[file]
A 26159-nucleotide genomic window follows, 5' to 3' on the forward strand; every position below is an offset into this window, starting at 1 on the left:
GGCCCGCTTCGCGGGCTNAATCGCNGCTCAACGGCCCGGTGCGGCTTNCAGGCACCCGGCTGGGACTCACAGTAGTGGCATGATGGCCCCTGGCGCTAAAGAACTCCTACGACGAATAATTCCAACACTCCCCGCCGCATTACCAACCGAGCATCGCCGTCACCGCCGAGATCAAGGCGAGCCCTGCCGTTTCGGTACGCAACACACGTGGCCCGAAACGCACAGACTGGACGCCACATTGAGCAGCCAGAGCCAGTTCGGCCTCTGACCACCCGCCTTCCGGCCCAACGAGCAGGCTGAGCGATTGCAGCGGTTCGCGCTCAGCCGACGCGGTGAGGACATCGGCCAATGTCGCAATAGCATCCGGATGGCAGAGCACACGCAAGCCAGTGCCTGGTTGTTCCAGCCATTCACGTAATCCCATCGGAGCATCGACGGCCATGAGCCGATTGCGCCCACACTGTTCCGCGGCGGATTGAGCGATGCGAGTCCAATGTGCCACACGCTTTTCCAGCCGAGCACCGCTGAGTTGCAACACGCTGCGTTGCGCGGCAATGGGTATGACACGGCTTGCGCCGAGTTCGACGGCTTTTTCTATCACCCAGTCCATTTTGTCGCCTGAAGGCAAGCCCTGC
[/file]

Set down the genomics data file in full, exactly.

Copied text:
A 26159-nucleotide genomic window follows, 5' to 3' on the forward strand; every position below is an offset into this window, starting at 1 on the left:
GGCCCGCTTCGCGGGCTNAATCGCNGCTCAACGGCCCGGTGCGGCTTNCAGGCACCCGGCTGGGACTCACAGTAGTGGCATGATGGCCCCTGGCGCTAAAGAACTCCTACGACGAATAATTCCAACACTCCCCGCCGCATTACCAACCGAGCATCGCCGTCACCGCCGAGATCAAGGCGAGCCCTGCCGTTTCGGTACGCAACACACGTGGCCCGAAACGCACAGACTGGACGCCACATTGAGCAGCCAGAGCCAGTTCGGCCTCTGACCACCCGCCTTCCGGCCCAACGAGCAGGCTGAGCGATTGCAGCGGTTCGCGCTCAGCCGACGCGGTGAGGACATCGGCCAATGTCGCAATAGCATCCGGATGGCAGAGCACACGCAAGCCAGTGCCTGGTTGTTCCAGCCATTCACGTAATCCCATCGGAGCATCGACGGCCATGAGCCGATTGCGCCCACACTGTTCCGCGGCGGATTGAGCGATGCGAGTCCAATGTGCCACACGCTTTTCCAGCCGAGCACCGCTGAGTTGCAACACGCTGCGTTGCGCGGCAATGGGTATGACACGGCTTGCGCCGAGTTCGACGGCTTTTTCTATCACCCAGTCCATTTTGTCGCCTGAAGGCAAGCCCTGC